The Saudi king said on Monday his country will donate $1 billion to help rebuild the Gaza Strip after the devastating Israeli offensive and told Israel that an Arab initiative offering peace will not remain on the table forever. King Abdullah's comments at an Arab economic summit in Kuwait City were his first since Israel and the Palestinian group Hamas declared a fragile cease-fire to halt three weeks of violence in Gaza that killed more than 1,250 Palestinians.
"Israel has to understand that the choice between war and peace will not always stay open and that the Arab peace initiative that is on the table today will not stay on the table," said Abdullah during a speech.
The initiative, which was first proposed by Saudi Arabia in 2002 and relaunched in March 2007, offers Israel collective Arab recognition in exchange for Israeli withdrawal from territory it occupied in the 1967 war, the establishment of a Palestinian state with Jerusalem as its capital and a just solution for the problem of Palestinian refugees.
Israel's response to the initiative has been cool, but its leaders have said it could be used as a basis for discussion. But progress toward finalizing a peace deal has been slow, especially after Hamas seized Gaza from its rival Fatah in June 2007, creating a rift between the two main Palestinian factions. Arab hard-liners discussing Gaza at a gathering in Qatar last week called for putting a hold on the peace initiative, a more radical position than the one outlined by Abdullah. But Palestinian President Mahmoud Abbas on Monday rejected any talk of abandoning the initiative, saying the only option that Arabs have is to make peace with Israel.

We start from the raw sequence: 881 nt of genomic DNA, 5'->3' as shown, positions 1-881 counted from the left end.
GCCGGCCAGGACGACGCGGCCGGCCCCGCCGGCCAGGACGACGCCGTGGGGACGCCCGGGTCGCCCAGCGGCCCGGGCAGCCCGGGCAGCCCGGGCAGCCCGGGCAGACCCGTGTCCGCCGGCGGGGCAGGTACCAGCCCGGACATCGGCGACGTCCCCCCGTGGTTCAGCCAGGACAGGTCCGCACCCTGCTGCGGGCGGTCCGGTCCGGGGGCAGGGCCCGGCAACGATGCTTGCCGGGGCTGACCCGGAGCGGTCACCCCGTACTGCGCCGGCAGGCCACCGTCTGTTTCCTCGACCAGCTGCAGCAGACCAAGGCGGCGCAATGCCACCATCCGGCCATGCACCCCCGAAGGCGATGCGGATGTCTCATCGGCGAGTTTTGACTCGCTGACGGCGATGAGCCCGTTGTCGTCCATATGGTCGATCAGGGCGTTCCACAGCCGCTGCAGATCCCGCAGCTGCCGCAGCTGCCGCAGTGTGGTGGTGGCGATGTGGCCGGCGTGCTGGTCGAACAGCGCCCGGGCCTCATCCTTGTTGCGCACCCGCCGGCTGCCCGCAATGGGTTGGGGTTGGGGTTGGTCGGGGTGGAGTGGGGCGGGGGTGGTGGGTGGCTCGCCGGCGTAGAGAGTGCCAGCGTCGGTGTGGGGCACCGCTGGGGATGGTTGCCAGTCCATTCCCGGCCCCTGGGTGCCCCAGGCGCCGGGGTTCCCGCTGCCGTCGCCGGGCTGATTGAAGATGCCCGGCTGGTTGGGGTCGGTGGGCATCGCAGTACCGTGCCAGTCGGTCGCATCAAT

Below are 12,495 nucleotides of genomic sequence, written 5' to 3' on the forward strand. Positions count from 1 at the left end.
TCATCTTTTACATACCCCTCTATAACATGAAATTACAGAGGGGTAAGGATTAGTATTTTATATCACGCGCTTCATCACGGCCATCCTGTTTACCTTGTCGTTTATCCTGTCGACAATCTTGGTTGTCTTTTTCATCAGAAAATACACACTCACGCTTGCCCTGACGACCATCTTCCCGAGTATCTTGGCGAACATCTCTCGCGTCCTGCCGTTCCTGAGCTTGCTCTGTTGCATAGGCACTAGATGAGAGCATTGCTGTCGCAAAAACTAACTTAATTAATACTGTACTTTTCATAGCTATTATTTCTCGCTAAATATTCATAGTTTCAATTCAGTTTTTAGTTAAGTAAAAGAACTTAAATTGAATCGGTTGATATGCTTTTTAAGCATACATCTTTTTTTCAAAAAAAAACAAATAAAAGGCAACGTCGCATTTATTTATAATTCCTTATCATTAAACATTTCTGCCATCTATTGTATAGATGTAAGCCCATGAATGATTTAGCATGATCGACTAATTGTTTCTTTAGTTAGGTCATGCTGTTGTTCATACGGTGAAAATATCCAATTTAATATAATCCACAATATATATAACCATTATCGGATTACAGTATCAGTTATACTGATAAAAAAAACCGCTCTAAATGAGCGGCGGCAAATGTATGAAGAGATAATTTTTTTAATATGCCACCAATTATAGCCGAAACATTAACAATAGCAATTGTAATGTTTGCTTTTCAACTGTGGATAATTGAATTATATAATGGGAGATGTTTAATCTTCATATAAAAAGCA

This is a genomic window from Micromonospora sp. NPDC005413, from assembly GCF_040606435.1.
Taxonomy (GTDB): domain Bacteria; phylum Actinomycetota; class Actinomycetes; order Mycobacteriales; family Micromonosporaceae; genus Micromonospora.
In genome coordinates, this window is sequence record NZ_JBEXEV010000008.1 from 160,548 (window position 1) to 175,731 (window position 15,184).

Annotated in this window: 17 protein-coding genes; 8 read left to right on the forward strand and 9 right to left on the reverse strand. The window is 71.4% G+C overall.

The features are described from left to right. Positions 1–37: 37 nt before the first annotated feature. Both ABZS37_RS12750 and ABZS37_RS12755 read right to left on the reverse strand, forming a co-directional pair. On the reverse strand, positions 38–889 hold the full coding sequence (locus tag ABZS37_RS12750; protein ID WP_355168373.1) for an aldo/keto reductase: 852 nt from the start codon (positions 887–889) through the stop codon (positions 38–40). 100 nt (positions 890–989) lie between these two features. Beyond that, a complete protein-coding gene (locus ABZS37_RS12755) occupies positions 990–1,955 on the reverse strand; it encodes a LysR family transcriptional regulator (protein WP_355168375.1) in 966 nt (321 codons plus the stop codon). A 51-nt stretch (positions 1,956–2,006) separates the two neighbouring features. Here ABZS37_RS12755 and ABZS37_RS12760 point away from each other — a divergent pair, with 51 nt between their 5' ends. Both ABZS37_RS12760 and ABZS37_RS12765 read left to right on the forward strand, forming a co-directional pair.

"The Arab peace initiative did not carry the seeds of its demise," said Abbas at the Kuwait summit. "It was our shortcomings."
Egyptian President Hosni Mubarak pushed Israel to respond to the Arab initiative, saying "peace in the Middle East is an imperative that cannot be delayed."
But the prospects for Arab-Israeli peace seem dim following Israel's offensive in Gaza to halt Hamas rocket fire into its territory. The death and destruction enraged many Arabs and further strained relations between Israel and the Palestinians. Abdullah criticized the Israelis for using excessive force in Gaza, saying the Jewish holy book called for "an eye for an eye and did not say an eye for the eyes of a whole city." The king said his country's $1 billion donation for Gaza would go to a proposed fund Arabs are setting up to rebuild the seaside territory.
"I know that one drop of Palestinian blood is more valuable than the treasures of the world," said Abdullah.
But it remains to be seen whether Arab expressions of sympathy for the citizens of Gaza translate into actual funds to rebuild the city. Arabs have often criticized Israel for the plight of Palestinians, but pledges of financial support have not always materialized.